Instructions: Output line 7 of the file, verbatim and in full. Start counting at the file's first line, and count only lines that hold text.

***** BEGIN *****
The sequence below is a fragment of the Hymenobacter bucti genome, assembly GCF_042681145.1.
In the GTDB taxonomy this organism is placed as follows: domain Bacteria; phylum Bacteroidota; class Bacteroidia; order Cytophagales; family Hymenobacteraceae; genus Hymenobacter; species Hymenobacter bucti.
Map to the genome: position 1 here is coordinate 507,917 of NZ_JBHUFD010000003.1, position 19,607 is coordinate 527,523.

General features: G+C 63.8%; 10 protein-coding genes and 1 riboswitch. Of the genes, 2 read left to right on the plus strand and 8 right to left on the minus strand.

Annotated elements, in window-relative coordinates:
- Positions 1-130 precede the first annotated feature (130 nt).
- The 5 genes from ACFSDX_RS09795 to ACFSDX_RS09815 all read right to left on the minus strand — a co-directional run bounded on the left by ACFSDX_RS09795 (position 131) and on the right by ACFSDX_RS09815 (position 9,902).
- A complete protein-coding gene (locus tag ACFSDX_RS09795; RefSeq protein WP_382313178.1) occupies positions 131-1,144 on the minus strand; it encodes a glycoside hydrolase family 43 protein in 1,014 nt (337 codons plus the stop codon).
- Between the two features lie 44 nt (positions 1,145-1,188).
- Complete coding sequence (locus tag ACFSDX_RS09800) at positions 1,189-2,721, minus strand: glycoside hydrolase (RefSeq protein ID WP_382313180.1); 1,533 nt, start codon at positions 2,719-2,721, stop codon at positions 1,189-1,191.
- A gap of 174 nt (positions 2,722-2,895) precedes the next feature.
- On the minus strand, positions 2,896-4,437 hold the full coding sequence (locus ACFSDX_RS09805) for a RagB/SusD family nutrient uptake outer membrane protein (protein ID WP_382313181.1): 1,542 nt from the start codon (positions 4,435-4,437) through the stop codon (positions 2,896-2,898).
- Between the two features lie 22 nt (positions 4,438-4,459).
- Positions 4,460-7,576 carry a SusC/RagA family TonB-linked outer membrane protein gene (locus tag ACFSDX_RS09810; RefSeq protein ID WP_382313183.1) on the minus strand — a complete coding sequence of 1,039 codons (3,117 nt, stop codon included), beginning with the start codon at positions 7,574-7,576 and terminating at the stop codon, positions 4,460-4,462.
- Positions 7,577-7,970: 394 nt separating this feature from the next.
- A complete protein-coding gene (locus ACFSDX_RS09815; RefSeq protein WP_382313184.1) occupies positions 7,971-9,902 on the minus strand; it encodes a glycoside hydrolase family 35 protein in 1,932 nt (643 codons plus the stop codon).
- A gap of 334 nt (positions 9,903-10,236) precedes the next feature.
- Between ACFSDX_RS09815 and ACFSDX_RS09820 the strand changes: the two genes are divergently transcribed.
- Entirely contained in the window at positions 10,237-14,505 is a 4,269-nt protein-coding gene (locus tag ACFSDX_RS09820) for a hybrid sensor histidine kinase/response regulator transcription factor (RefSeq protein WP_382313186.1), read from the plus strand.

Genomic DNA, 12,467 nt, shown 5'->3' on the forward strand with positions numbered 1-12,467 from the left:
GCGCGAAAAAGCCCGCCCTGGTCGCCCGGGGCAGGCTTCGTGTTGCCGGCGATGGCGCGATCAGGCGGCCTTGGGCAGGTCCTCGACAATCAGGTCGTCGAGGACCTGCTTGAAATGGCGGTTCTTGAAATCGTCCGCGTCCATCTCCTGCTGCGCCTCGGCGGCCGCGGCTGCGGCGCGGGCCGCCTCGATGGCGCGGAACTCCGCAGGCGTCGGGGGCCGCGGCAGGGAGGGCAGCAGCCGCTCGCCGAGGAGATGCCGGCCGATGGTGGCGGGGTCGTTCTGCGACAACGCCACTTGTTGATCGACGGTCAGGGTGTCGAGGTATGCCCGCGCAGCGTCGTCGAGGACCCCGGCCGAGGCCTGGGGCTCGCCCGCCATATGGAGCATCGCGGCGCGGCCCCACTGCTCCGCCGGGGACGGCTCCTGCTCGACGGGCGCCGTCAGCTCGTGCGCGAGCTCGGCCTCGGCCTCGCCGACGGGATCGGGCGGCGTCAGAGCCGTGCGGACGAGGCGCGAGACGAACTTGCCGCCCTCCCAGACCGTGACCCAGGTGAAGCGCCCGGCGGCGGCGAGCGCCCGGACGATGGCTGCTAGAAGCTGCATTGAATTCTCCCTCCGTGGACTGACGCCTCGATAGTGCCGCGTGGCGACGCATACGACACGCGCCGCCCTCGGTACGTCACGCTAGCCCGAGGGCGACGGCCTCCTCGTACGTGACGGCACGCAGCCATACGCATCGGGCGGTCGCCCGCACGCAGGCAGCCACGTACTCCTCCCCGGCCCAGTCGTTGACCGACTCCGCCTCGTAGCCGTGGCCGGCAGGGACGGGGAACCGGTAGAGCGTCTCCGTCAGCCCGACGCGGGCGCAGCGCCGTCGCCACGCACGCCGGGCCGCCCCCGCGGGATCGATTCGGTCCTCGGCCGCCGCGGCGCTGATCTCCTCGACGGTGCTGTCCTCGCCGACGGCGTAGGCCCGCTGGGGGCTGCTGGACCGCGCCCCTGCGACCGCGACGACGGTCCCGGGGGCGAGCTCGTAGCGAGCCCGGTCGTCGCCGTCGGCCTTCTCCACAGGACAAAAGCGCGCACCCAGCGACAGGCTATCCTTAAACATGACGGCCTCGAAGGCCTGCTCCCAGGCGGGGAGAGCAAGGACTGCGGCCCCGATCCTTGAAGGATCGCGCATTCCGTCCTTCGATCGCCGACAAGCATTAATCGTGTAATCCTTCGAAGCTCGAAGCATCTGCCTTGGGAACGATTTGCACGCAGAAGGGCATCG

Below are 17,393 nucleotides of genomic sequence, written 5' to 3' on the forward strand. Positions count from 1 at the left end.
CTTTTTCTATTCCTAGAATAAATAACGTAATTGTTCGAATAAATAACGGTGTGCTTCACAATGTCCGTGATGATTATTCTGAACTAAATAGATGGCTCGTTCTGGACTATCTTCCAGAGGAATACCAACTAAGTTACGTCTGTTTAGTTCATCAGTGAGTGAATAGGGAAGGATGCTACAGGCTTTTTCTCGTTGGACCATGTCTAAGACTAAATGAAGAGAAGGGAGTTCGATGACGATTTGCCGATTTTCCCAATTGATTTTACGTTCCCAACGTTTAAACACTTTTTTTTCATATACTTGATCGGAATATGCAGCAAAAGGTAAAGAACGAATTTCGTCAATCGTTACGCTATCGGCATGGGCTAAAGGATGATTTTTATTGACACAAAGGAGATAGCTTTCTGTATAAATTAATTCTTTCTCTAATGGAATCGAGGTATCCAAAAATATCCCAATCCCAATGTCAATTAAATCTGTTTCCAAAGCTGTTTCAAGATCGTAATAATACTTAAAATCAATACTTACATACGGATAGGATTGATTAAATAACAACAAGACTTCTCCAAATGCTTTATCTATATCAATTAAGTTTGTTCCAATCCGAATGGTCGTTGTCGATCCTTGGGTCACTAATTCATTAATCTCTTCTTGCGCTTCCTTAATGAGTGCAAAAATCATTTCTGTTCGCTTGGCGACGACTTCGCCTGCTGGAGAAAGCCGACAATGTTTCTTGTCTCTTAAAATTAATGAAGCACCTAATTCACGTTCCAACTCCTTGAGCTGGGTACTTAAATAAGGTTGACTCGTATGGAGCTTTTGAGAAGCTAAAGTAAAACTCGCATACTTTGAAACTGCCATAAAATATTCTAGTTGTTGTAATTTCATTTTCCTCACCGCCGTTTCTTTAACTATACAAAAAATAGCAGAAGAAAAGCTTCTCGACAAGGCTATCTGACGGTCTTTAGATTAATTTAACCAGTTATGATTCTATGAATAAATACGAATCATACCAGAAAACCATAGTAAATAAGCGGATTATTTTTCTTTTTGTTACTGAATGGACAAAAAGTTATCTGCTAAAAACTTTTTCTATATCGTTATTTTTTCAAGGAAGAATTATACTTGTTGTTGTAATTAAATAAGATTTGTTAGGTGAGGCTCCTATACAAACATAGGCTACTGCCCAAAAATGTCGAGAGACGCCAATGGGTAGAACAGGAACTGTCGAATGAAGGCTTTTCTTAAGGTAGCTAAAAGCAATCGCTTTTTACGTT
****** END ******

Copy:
- The 5 genes from ACFSDX_RS09795 to ACFSDX_RS09815 all read right to left on the minus strand — a co-directional run bounded on the left by ACFSDX_RS09795 (position 131) and on the right by ACFSDX_RS09815 (position 9,902).